I had the pleasure of speaking to the students of the Digital Design and Advanced Placement 2D Design at Flagler Palm Coast High School.
It was such an amazing experience to see their work and learn about their various creative styles. It was truly an inspirational lecture.
Here were the topics we discussed, I cannot wait to see some of these talented artists turning their passion into their career.
1. Artist vs Designer
2. Form vs Function
3. What a Logo/Brand Should Evoke
4. Customer Journey and How it Relates to Brand Strategy
• Retention Advocacy
5. Consumerism – What this means to a Designer
6. Positions on a Design/Production Team
7. Prepare Yourself for the Industry
• Long-Term Goal
As discussed in “Consumerism – The Death of the Salesman”, understanding your consumers is a key component of any branding, marketing, or business development strategy. Though this is a common practice that most businesses recognize, understanding the customer journey is what ultimately leads to higher business conversions, and that is the focus of this article.
The customer journey is a deep understanding of a consumer’s behaviors, thoughts, and feelings as they interact with a brand across all digital and analog touch-points. We will discuss the stages that make up the customer journey, however, you must first realize that the customer journey does not begin at the point of sale, it begins the very first time a consumer is made aware of the brand.
A customer journey can be mapped out just like a timeline. Each point of interaction that a consumer has with a brand must be identifiable and have an action plan associated. Let’s face it, if you cannot determine the steps that a consumer takes to become a customer, how is the consumer ever supposed to make it through the sales funnel.
Touch-points are not some mythical creature, these are simply the various tangible and non-tangible events that a consumer experiences over time while interacting with your brand. A consumer may hear a radio ad, see a billboard, search on Google, or be referred by a friend. Any of these can and should lead the consumer into the first stage of the customer journey. So why does this matter? This is the first time a consumer is made aware of your brand, and if your brand message and call to action are not clearly defined and easily actionable, how can you expect the consumer to move onto the next stage of their journey.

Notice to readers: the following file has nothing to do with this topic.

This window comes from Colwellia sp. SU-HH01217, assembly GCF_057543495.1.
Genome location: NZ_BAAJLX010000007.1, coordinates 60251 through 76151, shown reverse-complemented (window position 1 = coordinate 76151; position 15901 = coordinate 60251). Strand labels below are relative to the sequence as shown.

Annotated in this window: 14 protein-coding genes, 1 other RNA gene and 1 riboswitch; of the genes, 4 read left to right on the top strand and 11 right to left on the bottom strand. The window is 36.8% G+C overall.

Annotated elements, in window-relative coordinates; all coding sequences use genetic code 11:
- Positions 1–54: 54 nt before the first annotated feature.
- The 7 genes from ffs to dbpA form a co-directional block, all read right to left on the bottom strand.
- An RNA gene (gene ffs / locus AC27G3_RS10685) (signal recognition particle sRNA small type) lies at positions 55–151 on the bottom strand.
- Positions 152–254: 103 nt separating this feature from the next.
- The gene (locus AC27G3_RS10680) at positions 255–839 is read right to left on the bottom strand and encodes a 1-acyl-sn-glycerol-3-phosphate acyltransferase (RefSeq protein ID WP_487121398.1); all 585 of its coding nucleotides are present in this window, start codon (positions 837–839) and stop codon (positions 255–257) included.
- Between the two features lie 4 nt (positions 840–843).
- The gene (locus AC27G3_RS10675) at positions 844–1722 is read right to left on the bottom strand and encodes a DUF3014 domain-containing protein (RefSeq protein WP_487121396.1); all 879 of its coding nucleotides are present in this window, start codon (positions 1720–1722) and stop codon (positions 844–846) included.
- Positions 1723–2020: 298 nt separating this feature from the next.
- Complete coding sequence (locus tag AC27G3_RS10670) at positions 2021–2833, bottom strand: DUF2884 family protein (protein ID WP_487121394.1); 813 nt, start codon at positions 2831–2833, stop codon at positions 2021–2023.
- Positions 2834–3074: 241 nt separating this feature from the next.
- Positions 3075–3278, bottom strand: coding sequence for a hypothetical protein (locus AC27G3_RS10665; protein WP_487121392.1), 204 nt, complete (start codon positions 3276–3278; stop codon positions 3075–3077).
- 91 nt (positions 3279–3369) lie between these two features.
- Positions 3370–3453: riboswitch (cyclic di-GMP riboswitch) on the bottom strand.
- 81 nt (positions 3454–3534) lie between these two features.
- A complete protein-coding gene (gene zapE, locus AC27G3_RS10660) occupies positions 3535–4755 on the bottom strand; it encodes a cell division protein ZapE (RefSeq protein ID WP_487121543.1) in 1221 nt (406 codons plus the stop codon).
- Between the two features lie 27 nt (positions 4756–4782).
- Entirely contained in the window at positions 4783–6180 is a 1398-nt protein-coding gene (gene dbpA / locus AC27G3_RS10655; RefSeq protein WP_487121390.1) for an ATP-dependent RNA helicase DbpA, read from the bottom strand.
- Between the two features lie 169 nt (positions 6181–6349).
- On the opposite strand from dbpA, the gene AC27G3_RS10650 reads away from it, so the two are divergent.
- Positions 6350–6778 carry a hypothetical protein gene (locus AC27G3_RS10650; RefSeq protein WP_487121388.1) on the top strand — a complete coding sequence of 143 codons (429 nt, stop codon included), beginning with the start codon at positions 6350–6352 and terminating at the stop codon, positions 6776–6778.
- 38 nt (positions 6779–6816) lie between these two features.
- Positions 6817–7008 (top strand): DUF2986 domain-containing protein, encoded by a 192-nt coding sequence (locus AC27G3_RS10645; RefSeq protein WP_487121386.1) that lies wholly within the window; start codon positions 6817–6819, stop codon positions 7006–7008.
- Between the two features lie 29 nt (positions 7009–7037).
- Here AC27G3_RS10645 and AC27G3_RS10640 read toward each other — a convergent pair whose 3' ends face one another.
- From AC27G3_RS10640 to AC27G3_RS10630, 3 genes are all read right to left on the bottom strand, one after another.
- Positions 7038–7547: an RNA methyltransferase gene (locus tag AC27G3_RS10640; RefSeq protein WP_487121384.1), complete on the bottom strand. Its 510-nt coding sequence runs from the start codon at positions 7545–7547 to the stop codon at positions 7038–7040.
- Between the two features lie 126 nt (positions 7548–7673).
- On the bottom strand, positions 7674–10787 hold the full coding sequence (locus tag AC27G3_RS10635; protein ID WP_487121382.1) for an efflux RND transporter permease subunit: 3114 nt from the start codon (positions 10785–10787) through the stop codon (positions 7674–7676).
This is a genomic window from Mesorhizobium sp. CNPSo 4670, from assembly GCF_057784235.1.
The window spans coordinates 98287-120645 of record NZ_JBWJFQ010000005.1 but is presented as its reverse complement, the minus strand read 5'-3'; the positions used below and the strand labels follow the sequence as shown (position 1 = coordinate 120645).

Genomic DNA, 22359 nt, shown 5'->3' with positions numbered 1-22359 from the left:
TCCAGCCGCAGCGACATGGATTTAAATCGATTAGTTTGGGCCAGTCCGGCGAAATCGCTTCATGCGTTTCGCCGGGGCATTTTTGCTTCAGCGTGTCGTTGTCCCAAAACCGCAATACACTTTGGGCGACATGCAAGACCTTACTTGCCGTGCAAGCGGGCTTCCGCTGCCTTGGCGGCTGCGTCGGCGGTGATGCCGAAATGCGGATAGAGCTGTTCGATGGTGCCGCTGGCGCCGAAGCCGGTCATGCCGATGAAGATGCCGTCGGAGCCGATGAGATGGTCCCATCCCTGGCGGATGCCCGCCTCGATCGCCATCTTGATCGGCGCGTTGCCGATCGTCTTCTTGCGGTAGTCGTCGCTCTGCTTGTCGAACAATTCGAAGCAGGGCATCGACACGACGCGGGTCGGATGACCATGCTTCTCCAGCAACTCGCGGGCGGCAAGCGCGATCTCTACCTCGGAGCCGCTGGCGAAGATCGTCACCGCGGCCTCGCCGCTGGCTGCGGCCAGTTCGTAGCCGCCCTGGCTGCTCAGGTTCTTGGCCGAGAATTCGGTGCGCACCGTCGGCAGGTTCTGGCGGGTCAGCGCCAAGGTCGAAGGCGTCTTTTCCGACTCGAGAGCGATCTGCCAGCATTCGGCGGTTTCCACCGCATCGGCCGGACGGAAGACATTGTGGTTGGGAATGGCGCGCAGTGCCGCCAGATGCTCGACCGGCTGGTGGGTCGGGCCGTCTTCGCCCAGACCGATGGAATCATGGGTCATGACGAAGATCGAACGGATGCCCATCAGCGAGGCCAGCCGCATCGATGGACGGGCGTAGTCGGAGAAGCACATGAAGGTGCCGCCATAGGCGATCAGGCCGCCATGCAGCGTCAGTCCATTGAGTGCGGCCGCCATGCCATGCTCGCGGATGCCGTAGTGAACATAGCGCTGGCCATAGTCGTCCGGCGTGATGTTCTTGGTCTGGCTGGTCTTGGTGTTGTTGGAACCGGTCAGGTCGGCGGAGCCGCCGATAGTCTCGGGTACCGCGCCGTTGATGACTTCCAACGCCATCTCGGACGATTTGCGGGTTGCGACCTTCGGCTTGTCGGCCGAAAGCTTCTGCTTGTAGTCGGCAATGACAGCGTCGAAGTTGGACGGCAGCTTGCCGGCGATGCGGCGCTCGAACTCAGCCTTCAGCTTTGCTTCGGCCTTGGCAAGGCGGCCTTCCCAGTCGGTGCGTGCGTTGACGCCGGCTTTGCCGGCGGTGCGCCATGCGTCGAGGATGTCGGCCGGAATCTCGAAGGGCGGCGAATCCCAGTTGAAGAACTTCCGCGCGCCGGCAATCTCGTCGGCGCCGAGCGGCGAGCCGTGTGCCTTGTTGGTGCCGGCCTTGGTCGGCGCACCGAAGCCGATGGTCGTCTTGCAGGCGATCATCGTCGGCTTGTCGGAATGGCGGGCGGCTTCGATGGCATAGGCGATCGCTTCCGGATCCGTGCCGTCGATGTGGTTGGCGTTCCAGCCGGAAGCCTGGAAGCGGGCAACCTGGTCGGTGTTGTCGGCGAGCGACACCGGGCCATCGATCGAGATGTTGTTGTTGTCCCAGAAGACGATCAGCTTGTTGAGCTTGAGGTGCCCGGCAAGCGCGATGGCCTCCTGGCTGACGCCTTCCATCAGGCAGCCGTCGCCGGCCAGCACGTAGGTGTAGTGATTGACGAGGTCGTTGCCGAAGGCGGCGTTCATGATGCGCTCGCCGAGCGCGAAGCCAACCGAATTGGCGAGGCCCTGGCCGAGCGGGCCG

To identify the customer journey touch-points, you need to physically map out all of the different methods of marketing that you have in place, as well as the steps a consumer goes through before, during, and after the sale. You should be able to compartmentalize each touch-point and see a next step for the consumer. If there is no next step, then there is no action, and if there is no action, there is no sale.
There are five stages of the customer journey; awareness, consideration, purchase, retention, and advocacy.
The awareness stage is the first point of engagement when the consumer becomes aware of your brand through marketing and word-of-mouth.
When a consumer makes the connection that they have a need, and you have a product or service that may meet that need, they move onto stage two, the consideration stage, and the research begins. At this stage, a consumer is interested and wants to see if you actually have what they need, and the key is to provide educational content to the consumer that shows how your product or service satisfies that need. Be ready though, consumers will assess and compare you with your competition so be sure to have your material in-line with your brand identity, message, value proposition, and differentiation.
Stage three, the purchase stage, is the pivotal moment when the consumer transitions into a customer and makes a purchase. Remember, the reason they are making the purchase is that their perceived value of your product or service satisfies their need more so than the competition. So don’t let them down, an unhappy customer will be much more vocal to their friends and family than a happy customer.
Once you have a customer, you have to keep them, so we move onto the retention stage. Depending on your product or service, this is when you want to reach out to your new customer. Ensure that they are happy with their purchase, offer assistance to help them get started, and try your best to instill a level of brand loyalty. For repeat purchases or renewals, remember that this journey is cyclical and the customer may go back to stage two at the point of renewal, so you must know your product-sales lifecycle.
The last stage is advocacy. This is when your customer spreads the word about their experience with your brand, your product, and your organization. As stated earlier, an unhappy customer will be much more vocal than a happy customer. So having an advocacy strategy in place is critical to deal with criticism and showcase praise.
Identifying your customers’ journey, and understanding your customers’ behaviors, thoughts, and feelings across all digital and analog touch-points is ultimately what leads to higher business conversions. Ensuring that each stage is actionable allows you to analyze the data uncovered, and stakeholders can then make value-driven decisions in branding, marketing, and business development investments. Without data, you are only assuming, and we all know what happens when you (ASS*U*ME).